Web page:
Later that day, I headed off to the Sugo Motorsports facility, where the race was being held, to look at the track. Once out of the city, there were thousands of acres of finely manicured crops. Hank told me that they were all rice farms. Not an inch of space was wasted, as the rice paddies were meticulously organized. Flat farmland is at a premium, since 70 percent of Japan is covered with mountains (with 200 of those being volcanic). The Japanese agricultural industry knows how to get the most out of the land they have to cultivate.
AS THE TEAM DISASSEMBLED THE CRATE, JAPANESE FANS FLOCKED OVER TO SEE THE FACTORY YAMAHA FROM THE USA, WHILE I WAS DRAWN IN THE OPPOSITE DIRECTION.
Arriving at the Sugo Motorsports facility, there was a different atmosphere from the AMA Nationals. There were no semis in the pits due to the limited amount of land and small roads. Each team’s crew members wore hardhats when in their pits. The terrain of the Sugo track had dirt that looked like chocolate cake. It developed deep, long ruts. The track layout had some good elevation changes, but there were no doubles to be found. It was super wide in a few areas and narrow in others, with breaks in the flow at regular intervals around the track. The Japanese restrooms were also a different experience. Japanese plumbers are an inventive lot. Not only did every bathroom have a bidet, but the toilets had all sorts of electric gizmos that lifted the seat, heated the seat, sprayed deodorant and played music. Japan builds the Rolls-Royce of toilets.
Cooper Webb’s bike was sent over from California in a crate. As the team disassembled the crate, the Japanese fans flocked over to see the Factory Yamaha from the USA, while I was drawn in the opposite direction. I was in one-off parts heaven. The Factory Yamaha, Suzuki, Honda and Kawasaki teams had parts on their bikes that I had never seen before. The Sugo track was a popular Japanese testing ground, much like Glen Helen is in America. Dunlop and Bridgestone had exotic tread patterns to be tested. Showa and Kayaba had unique concept shocks and forks on the bikes. The manufacturers themselves had factory one-off parts that had never seen the light of day on U.S. soil. You may think that the AMA Supercross series would have the best technology the market has to offer, but you need to remember that the AMA has a production rule. There is no such thing in Japan. Eat your heart out, Yanks.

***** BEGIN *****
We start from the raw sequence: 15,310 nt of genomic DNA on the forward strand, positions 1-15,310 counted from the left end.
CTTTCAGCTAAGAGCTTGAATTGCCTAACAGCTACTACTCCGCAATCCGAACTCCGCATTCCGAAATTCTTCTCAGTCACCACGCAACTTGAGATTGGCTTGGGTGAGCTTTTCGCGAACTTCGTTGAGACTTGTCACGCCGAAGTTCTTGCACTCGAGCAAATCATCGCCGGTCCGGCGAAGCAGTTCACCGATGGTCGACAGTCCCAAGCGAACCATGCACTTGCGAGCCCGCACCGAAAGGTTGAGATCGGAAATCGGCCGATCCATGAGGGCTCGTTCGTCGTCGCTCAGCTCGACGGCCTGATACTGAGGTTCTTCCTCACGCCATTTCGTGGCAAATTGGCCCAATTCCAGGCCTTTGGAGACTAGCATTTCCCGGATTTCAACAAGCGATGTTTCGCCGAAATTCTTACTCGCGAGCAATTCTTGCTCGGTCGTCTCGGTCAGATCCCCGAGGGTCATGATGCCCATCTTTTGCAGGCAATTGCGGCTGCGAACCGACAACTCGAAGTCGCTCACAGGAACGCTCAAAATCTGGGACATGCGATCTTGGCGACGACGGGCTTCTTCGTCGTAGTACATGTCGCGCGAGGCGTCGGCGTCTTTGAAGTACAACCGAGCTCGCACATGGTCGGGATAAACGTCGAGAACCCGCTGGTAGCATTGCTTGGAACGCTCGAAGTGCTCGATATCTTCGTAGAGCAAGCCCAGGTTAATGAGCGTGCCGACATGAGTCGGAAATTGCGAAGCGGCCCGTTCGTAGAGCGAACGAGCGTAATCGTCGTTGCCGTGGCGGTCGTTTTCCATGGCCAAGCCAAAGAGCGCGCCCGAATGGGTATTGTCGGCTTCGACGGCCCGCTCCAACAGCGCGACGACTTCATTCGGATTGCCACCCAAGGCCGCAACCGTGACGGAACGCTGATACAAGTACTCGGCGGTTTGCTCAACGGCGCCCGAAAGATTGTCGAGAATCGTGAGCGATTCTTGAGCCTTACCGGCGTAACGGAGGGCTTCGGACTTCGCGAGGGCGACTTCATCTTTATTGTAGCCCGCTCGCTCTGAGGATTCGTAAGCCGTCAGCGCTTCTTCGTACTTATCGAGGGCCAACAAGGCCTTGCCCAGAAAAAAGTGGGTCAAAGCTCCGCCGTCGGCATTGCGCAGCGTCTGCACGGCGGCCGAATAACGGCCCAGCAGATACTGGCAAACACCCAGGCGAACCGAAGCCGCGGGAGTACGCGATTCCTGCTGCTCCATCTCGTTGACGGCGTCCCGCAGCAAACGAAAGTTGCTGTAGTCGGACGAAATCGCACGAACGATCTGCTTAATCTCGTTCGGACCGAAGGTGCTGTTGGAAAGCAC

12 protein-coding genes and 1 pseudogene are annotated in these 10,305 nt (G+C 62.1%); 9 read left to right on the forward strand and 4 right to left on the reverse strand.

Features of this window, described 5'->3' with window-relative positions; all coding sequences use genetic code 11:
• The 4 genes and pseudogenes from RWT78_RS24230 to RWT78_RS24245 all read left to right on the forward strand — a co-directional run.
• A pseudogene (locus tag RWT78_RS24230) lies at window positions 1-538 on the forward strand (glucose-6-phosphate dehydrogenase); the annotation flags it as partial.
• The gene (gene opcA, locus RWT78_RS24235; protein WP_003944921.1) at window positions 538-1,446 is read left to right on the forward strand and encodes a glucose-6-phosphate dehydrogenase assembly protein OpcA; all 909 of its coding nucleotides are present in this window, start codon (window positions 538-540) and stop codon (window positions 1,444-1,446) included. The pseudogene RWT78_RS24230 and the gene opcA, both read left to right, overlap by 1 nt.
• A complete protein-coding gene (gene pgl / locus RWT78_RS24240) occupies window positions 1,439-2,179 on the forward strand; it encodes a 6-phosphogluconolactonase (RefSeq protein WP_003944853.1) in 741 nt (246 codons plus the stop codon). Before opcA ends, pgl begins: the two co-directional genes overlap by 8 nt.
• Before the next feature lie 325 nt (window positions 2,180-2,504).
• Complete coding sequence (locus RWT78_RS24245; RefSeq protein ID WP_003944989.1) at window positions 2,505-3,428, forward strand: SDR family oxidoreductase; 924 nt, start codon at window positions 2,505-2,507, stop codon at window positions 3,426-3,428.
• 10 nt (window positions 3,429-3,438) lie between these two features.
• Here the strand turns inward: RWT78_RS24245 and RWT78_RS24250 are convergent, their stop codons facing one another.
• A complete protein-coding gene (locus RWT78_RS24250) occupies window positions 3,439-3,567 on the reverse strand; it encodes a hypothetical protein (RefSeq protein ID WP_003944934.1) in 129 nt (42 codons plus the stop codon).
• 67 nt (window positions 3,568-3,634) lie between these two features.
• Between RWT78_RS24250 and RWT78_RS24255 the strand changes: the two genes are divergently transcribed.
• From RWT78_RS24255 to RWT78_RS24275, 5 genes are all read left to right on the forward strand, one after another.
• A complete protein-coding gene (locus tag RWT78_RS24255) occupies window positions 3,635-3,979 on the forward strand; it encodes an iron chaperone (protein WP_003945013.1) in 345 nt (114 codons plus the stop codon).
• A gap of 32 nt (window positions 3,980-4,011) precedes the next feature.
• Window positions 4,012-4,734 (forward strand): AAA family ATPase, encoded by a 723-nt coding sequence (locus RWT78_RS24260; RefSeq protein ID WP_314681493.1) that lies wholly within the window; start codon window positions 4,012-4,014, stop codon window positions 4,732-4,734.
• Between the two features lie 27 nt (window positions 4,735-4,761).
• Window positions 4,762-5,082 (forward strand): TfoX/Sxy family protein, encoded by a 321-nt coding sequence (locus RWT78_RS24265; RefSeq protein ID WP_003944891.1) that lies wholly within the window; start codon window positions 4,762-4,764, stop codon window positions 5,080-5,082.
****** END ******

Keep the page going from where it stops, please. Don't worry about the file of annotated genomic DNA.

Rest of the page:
WE JUST POINTED AT THE PICTURES OF WHAT WE WANTED SINCE WE COULDN’T READ THE WRITING. THEY SAY A PICTURE IS WORTH A THOUSAND WORDS, BUT IT WASN’T UNTIL OUR STEAKS ARRIVED THAT WE FIGURED OUT THEY WEREN’T STEAKS AT ALL.
After the long day at the track, I was excited to get back to town because Hank was taking us to the best sushi place in the city. The petite restaurant had huge tanks filled with fish and other sea creatures. Our table was half the height of an American table, and since most of us were at least 6 feet tall, we struggled to get comfortable. We didn’t order off of the menu. The head chef made the decision for us. The appetizer was slivers of octopus. The entrees were a mix of fish, octopus and shellfish on a bed of rice. Asking for spicy mayo, Sriracha sauce, spicy tuna or California rolls would have been an insult. This wasn’t Americanized sushi; it was the real deal. I’m a sushi fanatic when I’m at home, but to describe the experience in a few words—it was hard to swallow; except for Hank, who loved everything they put in front of him. Hank promised to take us to a restaurant the next night that actually had a stove in the kitchen. Now I know why before I left for LAX Jody told me to take my clothes out of my suitcase and fill it up with American food.